One of the greatest challenges in serving at-risk youth is determining how to effectively deal with all of the different programs (e.g., child welfare, education, behavioral health, and juvenile justice) with which they are often engaged. Agencies that have infrastructure to support improvement efforts and collaboration are positioned to provide better outcomes for youth, families, staff, and the community.
Clackamas County’s Juvenile Department took the lead in coordinating a multi-partner application involving 13 agencies at the state and local level who serve county youth. The department was recently selected as one of seven jurisdictions nationwide to receive free training and technical assistance from Georgetown University’s Center for Juvenile Justice Reform.
During the seven-month training, department staff will receive guidance in:
- Assessing leadership strengths and opportunities for improvement
- Developing greater trust, knowledge, and awareness of systems within the county’s partnerships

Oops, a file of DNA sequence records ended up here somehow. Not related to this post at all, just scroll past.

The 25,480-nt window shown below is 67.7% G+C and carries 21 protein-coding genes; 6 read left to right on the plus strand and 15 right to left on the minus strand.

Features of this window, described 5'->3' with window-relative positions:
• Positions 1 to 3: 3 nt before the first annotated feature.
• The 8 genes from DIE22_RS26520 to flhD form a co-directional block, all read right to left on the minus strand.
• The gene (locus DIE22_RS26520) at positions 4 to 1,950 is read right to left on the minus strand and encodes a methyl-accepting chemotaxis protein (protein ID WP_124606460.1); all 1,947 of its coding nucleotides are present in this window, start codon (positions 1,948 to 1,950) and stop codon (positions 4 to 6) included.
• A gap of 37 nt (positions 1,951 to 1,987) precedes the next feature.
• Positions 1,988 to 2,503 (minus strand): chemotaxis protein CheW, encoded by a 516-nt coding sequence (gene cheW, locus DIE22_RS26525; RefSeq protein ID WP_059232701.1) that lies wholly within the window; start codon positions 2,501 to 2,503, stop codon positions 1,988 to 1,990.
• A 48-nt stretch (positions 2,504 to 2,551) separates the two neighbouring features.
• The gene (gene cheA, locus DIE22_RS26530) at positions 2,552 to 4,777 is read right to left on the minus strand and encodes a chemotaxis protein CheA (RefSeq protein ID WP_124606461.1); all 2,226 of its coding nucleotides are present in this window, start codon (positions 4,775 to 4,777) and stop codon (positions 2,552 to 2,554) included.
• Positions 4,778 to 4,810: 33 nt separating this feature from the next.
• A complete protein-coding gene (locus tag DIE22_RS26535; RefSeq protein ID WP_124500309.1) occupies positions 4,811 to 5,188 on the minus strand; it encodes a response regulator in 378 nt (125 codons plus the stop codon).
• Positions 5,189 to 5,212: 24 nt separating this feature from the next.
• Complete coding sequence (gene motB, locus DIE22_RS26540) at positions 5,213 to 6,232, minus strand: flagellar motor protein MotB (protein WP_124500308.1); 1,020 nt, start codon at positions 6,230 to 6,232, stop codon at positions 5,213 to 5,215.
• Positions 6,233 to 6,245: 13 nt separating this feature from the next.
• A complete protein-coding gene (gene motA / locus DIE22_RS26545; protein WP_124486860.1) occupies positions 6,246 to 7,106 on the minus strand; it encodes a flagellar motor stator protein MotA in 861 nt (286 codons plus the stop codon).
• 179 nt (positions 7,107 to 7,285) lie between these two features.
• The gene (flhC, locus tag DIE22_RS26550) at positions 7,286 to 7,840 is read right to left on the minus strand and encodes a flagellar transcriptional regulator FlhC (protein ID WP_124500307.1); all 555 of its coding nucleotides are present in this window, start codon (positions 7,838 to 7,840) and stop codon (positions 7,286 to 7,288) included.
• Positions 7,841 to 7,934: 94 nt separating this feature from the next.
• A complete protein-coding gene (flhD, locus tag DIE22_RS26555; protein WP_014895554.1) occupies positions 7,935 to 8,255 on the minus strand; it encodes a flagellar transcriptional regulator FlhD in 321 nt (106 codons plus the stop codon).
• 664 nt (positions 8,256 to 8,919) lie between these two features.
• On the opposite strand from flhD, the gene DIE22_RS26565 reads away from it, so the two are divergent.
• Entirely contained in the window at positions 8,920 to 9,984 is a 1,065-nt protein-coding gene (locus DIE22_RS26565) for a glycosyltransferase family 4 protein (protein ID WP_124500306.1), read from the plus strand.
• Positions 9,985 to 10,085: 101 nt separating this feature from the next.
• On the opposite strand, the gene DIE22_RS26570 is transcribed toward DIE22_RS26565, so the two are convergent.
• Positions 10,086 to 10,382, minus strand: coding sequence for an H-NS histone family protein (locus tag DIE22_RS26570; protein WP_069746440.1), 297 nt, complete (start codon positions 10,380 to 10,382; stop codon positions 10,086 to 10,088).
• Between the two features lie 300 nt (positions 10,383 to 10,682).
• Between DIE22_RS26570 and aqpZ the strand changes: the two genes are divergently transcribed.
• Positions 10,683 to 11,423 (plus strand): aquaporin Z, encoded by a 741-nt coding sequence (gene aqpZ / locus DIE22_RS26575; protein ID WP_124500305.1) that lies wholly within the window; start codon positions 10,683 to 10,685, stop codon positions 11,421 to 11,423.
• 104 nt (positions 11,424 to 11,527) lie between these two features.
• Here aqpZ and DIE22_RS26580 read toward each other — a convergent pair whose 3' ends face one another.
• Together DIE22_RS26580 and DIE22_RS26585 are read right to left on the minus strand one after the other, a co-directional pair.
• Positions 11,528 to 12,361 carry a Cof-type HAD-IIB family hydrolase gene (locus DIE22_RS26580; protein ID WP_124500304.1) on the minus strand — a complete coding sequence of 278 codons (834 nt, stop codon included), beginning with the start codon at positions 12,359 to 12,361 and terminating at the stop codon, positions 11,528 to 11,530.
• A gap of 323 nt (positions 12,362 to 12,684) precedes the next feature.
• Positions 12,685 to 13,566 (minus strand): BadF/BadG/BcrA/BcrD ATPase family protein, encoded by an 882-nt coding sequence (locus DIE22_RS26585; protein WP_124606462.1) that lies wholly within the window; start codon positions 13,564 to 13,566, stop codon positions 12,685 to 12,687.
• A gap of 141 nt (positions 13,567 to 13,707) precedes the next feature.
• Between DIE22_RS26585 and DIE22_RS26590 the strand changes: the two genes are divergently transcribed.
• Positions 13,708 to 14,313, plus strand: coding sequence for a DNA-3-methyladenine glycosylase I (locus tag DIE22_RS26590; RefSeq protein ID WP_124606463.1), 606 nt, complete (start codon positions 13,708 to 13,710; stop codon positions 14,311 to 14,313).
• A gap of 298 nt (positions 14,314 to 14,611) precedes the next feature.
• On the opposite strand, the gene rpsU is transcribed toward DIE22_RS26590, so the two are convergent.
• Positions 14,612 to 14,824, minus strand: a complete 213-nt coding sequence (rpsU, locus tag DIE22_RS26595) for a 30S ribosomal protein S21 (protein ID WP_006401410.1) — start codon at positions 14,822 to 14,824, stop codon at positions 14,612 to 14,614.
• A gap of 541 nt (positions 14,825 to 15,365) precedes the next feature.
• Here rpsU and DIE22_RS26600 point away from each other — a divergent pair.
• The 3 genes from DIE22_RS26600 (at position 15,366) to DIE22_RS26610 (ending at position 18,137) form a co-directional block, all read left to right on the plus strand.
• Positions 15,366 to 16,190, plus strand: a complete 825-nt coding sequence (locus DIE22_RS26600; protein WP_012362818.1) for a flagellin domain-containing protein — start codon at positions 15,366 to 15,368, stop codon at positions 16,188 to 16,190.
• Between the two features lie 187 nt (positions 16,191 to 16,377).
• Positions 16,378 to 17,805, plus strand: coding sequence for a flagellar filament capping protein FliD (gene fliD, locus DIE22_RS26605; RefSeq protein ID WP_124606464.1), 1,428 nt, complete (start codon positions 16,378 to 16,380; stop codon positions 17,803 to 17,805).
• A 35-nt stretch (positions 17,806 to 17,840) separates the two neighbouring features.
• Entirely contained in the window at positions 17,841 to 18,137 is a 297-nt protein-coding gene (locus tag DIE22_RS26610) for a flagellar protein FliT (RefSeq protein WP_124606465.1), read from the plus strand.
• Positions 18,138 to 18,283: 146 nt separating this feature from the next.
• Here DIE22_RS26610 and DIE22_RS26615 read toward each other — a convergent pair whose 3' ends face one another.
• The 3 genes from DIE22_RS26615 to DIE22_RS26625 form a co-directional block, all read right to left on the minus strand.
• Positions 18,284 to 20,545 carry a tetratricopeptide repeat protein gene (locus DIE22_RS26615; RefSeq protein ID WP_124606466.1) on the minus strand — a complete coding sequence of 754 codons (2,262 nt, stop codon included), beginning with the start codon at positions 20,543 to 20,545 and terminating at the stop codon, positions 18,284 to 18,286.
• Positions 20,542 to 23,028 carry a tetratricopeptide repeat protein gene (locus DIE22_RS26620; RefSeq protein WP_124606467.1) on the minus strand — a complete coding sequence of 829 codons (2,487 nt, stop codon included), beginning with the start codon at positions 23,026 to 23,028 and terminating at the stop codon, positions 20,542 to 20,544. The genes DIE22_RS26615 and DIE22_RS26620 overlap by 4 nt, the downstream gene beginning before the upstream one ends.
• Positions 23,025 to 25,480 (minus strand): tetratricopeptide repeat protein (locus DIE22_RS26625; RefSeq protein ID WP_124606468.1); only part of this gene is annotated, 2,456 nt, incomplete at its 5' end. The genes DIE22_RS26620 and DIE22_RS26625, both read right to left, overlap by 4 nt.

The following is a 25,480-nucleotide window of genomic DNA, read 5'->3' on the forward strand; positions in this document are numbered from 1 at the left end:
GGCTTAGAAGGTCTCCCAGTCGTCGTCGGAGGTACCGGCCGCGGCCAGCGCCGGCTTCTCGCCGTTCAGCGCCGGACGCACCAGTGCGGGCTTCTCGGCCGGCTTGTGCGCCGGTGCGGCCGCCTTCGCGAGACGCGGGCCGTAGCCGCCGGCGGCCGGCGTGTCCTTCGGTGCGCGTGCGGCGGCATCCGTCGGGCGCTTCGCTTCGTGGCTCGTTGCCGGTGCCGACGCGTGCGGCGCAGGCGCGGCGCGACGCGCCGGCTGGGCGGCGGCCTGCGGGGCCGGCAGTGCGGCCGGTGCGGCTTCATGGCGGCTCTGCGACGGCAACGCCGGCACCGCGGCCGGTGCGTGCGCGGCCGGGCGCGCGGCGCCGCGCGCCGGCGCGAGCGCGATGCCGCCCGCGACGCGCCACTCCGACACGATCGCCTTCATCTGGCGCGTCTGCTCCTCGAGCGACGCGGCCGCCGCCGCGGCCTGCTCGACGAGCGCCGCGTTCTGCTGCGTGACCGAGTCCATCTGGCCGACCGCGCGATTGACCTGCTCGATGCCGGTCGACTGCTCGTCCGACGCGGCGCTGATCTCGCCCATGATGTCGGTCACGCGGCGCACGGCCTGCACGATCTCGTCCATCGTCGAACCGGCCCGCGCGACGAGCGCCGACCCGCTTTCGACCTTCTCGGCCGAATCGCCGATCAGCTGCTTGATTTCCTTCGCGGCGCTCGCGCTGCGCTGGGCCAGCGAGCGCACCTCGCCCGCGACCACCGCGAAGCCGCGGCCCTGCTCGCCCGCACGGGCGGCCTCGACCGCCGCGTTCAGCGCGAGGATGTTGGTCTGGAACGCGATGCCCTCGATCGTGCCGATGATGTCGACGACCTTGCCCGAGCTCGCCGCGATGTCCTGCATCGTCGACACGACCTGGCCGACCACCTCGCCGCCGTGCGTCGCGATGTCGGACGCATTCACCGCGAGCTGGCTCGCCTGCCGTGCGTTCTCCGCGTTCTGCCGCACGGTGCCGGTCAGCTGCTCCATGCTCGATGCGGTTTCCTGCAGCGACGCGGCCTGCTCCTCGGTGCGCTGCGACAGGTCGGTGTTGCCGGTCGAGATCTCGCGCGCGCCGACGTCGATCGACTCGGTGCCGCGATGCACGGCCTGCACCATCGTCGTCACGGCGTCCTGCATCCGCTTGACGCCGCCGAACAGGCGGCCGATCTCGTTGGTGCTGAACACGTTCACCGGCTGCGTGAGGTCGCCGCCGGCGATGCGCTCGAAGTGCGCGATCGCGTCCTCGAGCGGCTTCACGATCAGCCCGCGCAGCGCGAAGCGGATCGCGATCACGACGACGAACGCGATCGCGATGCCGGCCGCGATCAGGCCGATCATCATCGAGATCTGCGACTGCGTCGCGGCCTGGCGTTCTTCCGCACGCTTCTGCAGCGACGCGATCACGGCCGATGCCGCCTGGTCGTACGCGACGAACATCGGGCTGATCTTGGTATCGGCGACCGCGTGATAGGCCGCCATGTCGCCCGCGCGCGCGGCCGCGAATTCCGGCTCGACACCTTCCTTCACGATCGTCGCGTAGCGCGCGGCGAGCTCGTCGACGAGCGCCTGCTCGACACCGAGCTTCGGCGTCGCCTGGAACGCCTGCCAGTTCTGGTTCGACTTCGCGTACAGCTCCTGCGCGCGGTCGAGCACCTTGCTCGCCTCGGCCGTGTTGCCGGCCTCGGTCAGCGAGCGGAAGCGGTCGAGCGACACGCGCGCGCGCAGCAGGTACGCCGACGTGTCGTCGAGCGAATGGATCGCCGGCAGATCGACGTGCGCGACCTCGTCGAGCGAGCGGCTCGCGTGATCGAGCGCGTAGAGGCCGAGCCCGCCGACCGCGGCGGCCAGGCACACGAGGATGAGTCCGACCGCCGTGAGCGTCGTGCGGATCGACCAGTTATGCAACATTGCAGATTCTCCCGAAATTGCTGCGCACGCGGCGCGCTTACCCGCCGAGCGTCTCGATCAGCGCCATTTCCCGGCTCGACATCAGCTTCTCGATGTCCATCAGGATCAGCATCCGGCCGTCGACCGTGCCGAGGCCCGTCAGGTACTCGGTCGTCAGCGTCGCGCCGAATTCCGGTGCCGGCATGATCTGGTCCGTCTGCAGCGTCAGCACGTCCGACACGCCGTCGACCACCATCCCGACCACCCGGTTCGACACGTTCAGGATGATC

- Achieving a greater understanding of the policies and practices of each partner organization
- Strengthening the sharing of data and information between partner agencies
- Implementing strengths-based approaches in engaging and empowering youth and families
- Enhancing the coordination of operations between agencies
- Laying the groundwork for both short- and long-term improvement efforts
- Understanding the systems change process and how it applies to the goals for improvement
“Getting selected for this training and technical assistance opportunity is an honor for Clackamas County,” said Juvenile Department Director Christina McMahan, “It will help the Juvenile Department and our partners be more effective as we work together to keep communities safe, assist at-risk youth, and support families.”
For more information, members of the media or public may contact Senior Administrative Analyst Lisa Krzmarzick at 503-655-8788.